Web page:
When you consider what Saul had done to destroy the Church you can only conclude that he should have had the book thrown at him! He should have been in Stephen’s place! He should have had no mercy shown to him, no pity! He should have died the death of a thousand martyrs, but fully and truly forsaken by God! 

And yet, God interceded, literally stopping Saul as he walked the path to hell. “Brother Saul (said Annanias), the Lord Jesus, who appeared to you on the road as you came, has sent me that you may receive your sight and be filled with the Holy Spirit.” Immediately there fell from his eyes something like scales, and he received his sight at once; and he arose and was baptized.” In that life giving water, Saul was judged innocent, not guilty in Christ Jesus. Even as those scales fell from his eyes, so his sins were washed from him in the cleansing blood that had flowed from Jesus’ hands and side. God’s justice, you see, is different from ours. As Luther was later fond of saying, Jesus is our righteousness, and we are His sin. He took upon Himself what He was not, and He has given to us, to you, what you were not. That is God’s justice. 

Paul, of course, is revered and honored in the Christian Church today. We honor him, not for his personal qualities, or his leadership qualities, or even for his conviction and boldness. Rather we honor him because he brings us, by God’s grace, the wondrous life changing message of the cross. “God (he said) made Him who knew no sin to be sin that you might be the very righteousness of God in Him.”  “God was in Christ reconciling the whole world to Himself.”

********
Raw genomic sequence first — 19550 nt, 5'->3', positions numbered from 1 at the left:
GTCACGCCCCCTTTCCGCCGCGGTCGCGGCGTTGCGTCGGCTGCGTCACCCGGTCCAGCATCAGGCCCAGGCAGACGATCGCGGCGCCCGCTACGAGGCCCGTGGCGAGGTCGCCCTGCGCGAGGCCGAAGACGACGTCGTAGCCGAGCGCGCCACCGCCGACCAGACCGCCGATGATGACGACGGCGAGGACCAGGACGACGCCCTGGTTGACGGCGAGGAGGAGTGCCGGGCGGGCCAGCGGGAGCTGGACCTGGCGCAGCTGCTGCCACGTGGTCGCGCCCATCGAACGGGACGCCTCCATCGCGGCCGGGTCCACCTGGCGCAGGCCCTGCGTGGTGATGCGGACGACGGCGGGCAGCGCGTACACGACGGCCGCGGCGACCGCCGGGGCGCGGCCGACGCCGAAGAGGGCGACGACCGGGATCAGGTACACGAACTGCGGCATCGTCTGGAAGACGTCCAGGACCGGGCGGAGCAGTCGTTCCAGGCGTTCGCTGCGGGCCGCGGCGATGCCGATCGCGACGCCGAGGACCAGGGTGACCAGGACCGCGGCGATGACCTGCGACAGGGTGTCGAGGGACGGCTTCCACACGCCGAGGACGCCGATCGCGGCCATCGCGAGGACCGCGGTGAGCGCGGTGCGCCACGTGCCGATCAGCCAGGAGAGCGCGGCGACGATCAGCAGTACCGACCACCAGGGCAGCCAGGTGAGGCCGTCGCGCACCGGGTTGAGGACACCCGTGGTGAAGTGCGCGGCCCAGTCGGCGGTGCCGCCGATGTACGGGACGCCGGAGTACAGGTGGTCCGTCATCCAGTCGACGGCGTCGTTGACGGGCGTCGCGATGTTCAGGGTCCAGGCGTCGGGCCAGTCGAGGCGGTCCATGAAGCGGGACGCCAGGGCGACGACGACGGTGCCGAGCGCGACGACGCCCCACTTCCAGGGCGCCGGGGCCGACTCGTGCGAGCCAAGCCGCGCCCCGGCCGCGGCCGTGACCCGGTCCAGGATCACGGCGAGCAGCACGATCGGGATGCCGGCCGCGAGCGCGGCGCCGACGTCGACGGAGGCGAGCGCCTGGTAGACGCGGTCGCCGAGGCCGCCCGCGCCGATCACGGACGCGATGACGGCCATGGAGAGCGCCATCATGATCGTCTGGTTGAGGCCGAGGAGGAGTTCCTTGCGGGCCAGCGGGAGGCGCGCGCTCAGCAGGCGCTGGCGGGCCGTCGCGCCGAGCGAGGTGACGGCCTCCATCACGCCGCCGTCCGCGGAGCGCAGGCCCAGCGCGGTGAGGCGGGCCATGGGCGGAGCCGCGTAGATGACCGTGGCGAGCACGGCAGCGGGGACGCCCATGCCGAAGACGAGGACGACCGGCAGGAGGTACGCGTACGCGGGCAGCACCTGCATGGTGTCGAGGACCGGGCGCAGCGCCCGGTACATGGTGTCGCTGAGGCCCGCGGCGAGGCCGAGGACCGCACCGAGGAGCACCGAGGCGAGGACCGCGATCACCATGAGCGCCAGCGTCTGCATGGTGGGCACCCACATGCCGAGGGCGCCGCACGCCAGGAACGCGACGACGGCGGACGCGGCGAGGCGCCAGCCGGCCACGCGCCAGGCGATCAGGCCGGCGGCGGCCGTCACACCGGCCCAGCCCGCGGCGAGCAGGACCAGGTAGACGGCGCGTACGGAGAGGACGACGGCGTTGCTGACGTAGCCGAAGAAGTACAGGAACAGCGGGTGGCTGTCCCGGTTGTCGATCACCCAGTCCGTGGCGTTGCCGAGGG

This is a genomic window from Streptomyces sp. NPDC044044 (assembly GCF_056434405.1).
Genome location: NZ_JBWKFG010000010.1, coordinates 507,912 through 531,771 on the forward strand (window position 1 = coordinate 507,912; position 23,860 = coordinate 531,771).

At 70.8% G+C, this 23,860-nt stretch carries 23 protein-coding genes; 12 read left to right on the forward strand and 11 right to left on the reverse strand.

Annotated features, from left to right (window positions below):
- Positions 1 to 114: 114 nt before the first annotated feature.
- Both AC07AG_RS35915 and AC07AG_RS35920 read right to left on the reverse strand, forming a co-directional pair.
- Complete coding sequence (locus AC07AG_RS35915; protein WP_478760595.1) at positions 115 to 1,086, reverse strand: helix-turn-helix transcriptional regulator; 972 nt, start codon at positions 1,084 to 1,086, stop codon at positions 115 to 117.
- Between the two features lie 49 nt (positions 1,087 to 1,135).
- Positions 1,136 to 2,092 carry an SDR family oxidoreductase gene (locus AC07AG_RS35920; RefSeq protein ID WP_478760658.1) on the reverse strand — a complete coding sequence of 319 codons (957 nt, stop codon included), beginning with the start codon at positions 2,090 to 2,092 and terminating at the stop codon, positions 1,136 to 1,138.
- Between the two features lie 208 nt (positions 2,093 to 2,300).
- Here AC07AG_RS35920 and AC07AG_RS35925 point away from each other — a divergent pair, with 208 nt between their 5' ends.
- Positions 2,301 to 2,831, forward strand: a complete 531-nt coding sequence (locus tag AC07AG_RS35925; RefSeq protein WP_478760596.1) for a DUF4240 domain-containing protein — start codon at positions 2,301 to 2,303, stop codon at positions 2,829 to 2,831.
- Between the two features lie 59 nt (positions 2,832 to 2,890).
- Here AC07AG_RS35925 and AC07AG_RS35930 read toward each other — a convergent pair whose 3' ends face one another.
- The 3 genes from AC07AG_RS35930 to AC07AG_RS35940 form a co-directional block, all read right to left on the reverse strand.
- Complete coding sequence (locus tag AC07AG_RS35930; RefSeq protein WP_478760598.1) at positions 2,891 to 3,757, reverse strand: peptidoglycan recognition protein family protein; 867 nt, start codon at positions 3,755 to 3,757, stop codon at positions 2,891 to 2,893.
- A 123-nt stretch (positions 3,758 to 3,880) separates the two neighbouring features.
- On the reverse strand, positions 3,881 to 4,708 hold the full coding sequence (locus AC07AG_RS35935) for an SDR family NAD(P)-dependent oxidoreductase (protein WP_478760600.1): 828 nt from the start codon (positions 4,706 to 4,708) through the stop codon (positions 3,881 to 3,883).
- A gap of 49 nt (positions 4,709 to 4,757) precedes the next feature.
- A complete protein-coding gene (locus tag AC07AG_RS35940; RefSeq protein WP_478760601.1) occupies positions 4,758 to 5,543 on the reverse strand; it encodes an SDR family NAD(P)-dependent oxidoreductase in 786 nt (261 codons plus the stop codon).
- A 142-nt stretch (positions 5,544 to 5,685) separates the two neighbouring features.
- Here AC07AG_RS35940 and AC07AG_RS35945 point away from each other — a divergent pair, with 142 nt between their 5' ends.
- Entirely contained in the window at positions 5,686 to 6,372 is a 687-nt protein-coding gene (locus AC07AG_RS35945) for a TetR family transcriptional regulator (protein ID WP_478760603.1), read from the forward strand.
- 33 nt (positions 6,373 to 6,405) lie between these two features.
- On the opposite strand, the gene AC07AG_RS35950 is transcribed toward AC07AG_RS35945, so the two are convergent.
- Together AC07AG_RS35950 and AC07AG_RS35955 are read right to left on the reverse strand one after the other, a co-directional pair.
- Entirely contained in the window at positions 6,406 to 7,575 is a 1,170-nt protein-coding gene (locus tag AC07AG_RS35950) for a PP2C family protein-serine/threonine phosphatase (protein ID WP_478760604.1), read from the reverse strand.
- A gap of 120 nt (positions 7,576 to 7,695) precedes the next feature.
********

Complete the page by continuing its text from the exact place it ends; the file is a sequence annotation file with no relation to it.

Perhaps nowhere else does Paul speak of the glory of Christ and of the profound impact the cross had on his life than when he writes to the Christians scattered throughout the region of Galatia. Listen to the words of a changed man, a man touched by the grace of God in Christ Jesus. “I have been crucified with Christ (he said); it is no longer I who live, but Christ lives in me; and the life which I now live in the flesh I live by faith in the Son of God, who loved me and gave Himself for me. I do not set aside the grace of God; for if righteousness comes through the law, then Christ died in vain.” 

The persecutor would himself be persecuted. Paul, like Peter and Stephen, and many other martyrs before him, would come face to face with the cost of discipleship. Having appealed to Caesar when he was accused of sedition, Paul was sent to Rome to stand trial.      

When he knew his time to die was near, he wrote to Timothy, his good friend and son in the faith. “For I am already being poured out as a drink offering, and the time of my departure is at hand.  I have fought the good fight, I have finished the race, I have kept the faith. Finally, there is laid up for me  the crown of righteousness, which the Lord, the righteous Judge, will give to me on that Day, and not to me only but also to all who have loved His appearing.” 

When his time came, Paul was taken out to the Ostian Way, a road outside the city walls or Rome. There, he was beheaded. “Who will set me free from this body of death (Paul once asked).” His conclusion, given to him by the Holy Spirit, he would proclaim throughout the rest of his life. “Thanks be to God who gives us the victory through our Lord Jesus Christ.”

In the name of the Father, and of the Son, and of the Holy Spirit. Amen. 

The peace of God that passes all understanding keep your hearts and minds in Christ Jesus unto life everlasting.  Amen.

+ Soli Deo Gloria +